Lack of Data Privacy and Breach Notification Under Fire
Data breach regulations are making headlines. Lawmakers in various states are beginning to push for their citizens’ rights to data privacy and quick notifications after a breach. North Carolina has seen drastic increases in data breaches over the past 10 years, according to the 2018 North Carolina Data Breach Report. The state has seen security breaches increase by more than 250%, a number that has lawmakers trying to pass legislation that has consumers best interests in mind–and not the organizations who are breached.
The steady increase in data breaches for the state have affected more than 1.9 million of its citizens during 1,057 breaches in 2018. These numbers have prompted legislators to present a bill focused on limiting the time for a business to notify those affected within 30 days of a breach, cutting in half the time HIPAA regulations require for notifications. Other data protections include giving individuals the right to request the data that companies collect on them, also requiring breached companies to provide two years of free credit monitoring to those affected. The report finds the increase in data breaches in NC is a combination of many factors, including an uptick in online scams and the amount of personal and financial data that companies collect on their customers.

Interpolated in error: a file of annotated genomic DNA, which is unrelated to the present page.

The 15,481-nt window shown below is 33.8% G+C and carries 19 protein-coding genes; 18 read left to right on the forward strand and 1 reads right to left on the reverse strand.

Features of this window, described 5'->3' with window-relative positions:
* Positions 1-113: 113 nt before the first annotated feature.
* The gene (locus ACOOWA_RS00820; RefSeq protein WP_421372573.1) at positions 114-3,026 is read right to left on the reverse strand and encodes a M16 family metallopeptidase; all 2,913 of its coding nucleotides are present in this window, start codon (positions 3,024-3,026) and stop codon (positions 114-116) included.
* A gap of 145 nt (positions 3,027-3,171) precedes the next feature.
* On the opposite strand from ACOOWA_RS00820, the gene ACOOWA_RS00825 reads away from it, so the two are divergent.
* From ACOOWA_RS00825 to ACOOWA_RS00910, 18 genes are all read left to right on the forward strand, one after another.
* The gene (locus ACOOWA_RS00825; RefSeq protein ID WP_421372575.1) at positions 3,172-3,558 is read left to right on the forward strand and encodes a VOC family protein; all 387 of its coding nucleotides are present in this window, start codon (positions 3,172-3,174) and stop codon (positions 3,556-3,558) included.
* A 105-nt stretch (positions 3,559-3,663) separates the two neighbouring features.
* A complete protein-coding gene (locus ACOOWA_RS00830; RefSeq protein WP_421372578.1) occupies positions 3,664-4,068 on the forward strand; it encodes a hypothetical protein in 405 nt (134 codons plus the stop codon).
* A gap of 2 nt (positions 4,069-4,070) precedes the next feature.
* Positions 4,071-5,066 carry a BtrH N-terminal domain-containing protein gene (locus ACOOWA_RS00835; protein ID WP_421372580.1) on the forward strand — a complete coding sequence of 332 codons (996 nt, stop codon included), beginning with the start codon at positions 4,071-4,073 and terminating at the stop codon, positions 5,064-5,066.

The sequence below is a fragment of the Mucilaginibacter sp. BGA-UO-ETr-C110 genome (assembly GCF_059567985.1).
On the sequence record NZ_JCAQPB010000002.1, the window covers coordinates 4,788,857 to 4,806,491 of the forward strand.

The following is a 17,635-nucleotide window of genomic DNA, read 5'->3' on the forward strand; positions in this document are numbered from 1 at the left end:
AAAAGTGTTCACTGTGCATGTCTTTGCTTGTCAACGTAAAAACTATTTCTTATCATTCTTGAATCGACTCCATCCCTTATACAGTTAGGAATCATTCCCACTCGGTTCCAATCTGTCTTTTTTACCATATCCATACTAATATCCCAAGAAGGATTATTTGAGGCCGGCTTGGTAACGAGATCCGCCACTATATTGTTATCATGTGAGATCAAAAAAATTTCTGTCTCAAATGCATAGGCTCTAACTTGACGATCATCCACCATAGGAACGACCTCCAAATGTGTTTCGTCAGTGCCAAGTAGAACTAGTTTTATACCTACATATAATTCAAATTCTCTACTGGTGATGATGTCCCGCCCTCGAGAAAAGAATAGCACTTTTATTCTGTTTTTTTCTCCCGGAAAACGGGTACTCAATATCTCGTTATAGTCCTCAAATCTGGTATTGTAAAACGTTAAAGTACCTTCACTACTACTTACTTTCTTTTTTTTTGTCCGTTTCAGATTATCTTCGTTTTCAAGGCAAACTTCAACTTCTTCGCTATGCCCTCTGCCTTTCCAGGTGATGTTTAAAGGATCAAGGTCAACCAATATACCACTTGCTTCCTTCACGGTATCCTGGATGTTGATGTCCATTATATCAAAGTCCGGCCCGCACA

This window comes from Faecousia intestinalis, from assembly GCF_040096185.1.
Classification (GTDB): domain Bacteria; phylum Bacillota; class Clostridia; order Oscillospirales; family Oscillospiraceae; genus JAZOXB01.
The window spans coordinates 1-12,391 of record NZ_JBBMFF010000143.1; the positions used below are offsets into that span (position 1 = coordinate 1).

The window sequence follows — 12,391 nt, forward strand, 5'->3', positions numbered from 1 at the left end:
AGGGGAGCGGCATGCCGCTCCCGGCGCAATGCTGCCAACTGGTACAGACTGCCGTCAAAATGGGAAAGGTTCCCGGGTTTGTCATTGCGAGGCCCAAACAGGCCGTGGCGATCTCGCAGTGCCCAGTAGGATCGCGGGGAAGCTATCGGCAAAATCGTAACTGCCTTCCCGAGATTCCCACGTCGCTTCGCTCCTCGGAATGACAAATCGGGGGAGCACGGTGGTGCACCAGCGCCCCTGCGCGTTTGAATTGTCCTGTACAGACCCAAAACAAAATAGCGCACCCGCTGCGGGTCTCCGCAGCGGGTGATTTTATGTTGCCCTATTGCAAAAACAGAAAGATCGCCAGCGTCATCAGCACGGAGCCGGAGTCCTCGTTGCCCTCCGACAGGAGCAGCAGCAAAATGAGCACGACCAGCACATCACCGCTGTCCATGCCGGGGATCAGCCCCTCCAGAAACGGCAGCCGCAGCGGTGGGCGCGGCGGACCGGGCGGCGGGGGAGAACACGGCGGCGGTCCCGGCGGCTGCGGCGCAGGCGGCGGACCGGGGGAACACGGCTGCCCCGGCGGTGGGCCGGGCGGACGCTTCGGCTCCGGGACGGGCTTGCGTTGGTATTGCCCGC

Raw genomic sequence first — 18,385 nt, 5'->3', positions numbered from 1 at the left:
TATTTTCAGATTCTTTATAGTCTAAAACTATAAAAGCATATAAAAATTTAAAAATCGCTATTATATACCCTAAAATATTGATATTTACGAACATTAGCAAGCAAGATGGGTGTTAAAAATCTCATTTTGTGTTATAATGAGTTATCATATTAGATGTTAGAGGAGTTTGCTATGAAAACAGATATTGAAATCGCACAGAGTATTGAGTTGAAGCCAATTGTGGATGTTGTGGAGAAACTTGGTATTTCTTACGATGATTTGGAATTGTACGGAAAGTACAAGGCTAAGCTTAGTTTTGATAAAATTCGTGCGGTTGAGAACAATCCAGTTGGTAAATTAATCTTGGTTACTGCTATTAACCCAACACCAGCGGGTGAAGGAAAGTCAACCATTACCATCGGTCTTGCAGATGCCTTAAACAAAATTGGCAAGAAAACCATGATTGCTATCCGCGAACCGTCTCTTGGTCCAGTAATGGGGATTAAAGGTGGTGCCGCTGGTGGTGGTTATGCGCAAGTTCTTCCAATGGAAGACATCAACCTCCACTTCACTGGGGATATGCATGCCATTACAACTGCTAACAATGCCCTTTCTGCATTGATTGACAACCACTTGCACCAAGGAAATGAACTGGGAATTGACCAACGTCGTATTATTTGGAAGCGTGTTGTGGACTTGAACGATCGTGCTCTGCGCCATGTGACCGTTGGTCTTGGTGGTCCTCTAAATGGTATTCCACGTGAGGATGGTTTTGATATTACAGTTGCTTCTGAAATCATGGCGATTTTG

Currently, the U.S. does not have federal laws regarding data privacy or limiting the amount of time an organization must notify those affected after a breach. The European Union (EU), however, passed the GDPR, the General Data Protection Regulation, which it began enforcing in 2018. The GDPR has strict guidelines protecting its citizens’ data and sets limits regarding the time within which a breached organization must notify those involved in a breach. There are strict penalties for those who don’t comply, including hefty financial fees for those who don’t follow the rules.
Many U.S. lawmakers are beginning to see the value of imposing guidelines in favor of protecting their citizens in response to increasing data breaches. Right now, protecting victims of breaches is a state-by-state process, with many hoping the U.S. will join the EU in providing all citizens insight into their data collection and limiting response times for breach notifications.
In the meantime, citizens themselves need to be diligent in protecting their own data as much as possible. This means monitor payment card charges and credit reports and reporting anything that is incorrect as soon as possible. Also, it’s wise to limit what information we provide to any organization. If they don’t need it to provide their service, just don’t give it to them. This is the best way to limit what information may be provided to an unwanted party in case of a data breach.